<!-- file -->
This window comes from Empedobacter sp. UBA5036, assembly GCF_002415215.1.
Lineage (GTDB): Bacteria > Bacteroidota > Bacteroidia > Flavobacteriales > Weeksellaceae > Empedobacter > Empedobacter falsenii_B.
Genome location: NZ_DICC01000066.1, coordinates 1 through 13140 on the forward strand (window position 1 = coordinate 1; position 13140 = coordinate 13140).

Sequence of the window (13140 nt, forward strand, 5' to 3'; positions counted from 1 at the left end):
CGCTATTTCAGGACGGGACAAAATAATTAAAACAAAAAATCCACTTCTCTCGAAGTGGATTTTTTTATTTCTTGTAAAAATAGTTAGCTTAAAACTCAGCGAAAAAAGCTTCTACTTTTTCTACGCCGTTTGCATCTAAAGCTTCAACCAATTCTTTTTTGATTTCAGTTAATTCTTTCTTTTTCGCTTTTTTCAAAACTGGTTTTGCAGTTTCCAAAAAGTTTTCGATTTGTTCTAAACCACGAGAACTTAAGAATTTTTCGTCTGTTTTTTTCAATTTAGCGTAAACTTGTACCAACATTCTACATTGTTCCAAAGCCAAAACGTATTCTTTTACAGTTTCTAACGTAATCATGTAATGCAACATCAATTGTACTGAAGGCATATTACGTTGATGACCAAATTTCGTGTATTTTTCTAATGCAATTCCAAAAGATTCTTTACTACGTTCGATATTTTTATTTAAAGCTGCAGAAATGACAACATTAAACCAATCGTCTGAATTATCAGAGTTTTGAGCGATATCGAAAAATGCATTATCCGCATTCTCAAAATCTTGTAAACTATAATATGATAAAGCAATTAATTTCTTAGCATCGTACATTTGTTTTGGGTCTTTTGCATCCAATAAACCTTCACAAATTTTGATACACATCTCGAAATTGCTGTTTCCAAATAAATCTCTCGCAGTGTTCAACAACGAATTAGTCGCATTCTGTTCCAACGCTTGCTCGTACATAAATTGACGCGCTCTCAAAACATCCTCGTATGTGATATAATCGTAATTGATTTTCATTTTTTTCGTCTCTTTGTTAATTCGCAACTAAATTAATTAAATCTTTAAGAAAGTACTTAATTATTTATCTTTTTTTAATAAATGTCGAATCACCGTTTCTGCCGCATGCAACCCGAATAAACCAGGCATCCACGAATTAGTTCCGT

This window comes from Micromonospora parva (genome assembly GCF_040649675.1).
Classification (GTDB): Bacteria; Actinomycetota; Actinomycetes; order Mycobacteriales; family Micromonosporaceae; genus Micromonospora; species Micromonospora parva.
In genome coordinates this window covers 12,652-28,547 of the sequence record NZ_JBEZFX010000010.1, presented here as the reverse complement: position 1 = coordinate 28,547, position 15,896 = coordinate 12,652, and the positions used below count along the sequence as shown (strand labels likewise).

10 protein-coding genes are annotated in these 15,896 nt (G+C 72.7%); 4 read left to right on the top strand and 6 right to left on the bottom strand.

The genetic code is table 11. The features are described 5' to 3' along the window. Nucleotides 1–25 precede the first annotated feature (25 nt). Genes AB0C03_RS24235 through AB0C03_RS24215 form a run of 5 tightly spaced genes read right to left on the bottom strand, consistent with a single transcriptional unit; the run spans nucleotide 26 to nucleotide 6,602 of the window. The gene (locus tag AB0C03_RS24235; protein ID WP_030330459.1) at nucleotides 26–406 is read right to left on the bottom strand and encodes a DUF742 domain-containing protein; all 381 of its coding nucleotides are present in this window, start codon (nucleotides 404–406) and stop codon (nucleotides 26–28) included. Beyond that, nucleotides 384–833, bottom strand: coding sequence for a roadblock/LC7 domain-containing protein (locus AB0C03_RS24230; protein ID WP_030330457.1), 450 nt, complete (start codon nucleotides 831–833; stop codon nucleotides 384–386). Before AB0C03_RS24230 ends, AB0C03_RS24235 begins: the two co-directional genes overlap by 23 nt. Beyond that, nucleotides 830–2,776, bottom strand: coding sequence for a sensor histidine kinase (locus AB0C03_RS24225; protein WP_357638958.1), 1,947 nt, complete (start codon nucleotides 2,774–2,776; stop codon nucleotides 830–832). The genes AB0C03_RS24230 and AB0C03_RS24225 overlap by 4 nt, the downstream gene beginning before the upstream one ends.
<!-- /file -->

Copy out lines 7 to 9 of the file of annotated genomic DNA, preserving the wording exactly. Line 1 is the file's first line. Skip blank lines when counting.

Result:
Classification (GTDB): Bacteria; Actinomycetota; Actinomycetes; order Mycobacteriales; family Micromonosporaceae; genus Micromonospora; species Micromonospora parva.
In genome coordinates this window covers 12,652-28,547 of the sequence record NZ_JBEZFX010000010.1, presented here as the reverse complement: position 1 = coordinate 28,547, position 15,896 = coordinate 12,652, and the positions used below count along the sequence as shown (strand labels likewise).

10 protein-coding genes are annotated in these 15,896 nt (G+C 72.7%); 4 read left to right on the top strand and 6 right to left on the bottom strand.